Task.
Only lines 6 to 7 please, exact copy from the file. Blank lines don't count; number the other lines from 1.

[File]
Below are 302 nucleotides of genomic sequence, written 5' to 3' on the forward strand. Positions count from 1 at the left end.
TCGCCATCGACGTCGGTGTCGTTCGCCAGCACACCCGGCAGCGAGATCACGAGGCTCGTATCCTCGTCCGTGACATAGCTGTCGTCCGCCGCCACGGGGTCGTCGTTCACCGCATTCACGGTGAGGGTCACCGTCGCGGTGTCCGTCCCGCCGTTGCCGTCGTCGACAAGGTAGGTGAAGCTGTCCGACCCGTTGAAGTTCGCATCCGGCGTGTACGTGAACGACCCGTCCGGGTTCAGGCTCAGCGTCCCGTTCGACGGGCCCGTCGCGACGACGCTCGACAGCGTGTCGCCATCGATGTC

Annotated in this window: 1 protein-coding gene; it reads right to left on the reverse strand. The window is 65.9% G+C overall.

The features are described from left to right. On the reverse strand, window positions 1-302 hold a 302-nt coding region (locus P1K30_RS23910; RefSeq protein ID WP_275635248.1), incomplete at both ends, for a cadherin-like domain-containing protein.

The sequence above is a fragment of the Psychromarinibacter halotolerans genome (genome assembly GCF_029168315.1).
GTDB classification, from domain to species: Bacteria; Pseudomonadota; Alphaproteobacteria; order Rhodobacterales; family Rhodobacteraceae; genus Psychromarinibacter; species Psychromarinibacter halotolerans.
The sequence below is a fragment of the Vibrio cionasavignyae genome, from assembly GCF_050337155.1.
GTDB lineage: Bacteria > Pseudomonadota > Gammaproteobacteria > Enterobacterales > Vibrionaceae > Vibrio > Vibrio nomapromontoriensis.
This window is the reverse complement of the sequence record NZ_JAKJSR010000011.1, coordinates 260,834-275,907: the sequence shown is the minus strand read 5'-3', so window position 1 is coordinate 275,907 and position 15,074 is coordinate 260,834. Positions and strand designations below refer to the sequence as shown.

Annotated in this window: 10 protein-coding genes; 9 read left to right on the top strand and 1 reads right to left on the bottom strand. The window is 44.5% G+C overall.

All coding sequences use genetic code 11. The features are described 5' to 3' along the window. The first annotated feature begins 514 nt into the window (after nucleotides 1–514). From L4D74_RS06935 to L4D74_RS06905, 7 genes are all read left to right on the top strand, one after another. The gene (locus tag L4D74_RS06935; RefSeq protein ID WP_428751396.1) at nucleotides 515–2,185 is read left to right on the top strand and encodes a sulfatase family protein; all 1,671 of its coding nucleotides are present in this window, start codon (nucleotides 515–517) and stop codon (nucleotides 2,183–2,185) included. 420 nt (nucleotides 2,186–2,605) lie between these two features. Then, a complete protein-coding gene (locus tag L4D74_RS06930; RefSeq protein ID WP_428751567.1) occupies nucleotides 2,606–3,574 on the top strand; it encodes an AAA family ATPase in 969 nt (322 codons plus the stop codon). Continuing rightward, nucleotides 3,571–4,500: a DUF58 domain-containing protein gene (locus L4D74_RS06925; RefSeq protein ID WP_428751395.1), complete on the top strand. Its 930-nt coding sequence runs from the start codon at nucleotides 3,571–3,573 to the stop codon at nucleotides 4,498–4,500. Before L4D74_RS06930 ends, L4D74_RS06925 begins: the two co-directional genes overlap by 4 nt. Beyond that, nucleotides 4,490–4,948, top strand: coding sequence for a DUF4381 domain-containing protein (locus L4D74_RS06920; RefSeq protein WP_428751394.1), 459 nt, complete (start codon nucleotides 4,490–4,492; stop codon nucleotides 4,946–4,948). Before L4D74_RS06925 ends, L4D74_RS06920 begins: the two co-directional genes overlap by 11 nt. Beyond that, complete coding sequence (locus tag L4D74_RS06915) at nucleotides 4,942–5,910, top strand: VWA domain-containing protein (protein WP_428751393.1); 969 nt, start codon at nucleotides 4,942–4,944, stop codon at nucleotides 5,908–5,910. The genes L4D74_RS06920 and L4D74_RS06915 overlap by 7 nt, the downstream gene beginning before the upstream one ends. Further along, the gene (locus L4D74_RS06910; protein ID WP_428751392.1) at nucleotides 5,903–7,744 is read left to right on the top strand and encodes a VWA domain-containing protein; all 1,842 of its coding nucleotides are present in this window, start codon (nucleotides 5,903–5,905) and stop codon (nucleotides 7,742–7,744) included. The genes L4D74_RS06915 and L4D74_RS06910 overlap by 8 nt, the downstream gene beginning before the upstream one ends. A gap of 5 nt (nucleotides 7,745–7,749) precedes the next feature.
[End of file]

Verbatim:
GTDB classification, from domain to species: Bacteria; Pseudomonadota; Alphaproteobacteria; order Rhodobacterales; family Rhodobacteraceae; genus Psychromarinibacter; species Psychromarinibacter halotolerans.
The sequence below is a fragment of the Vibrio cionasavignyae genome, from assembly GCF_050337155.1.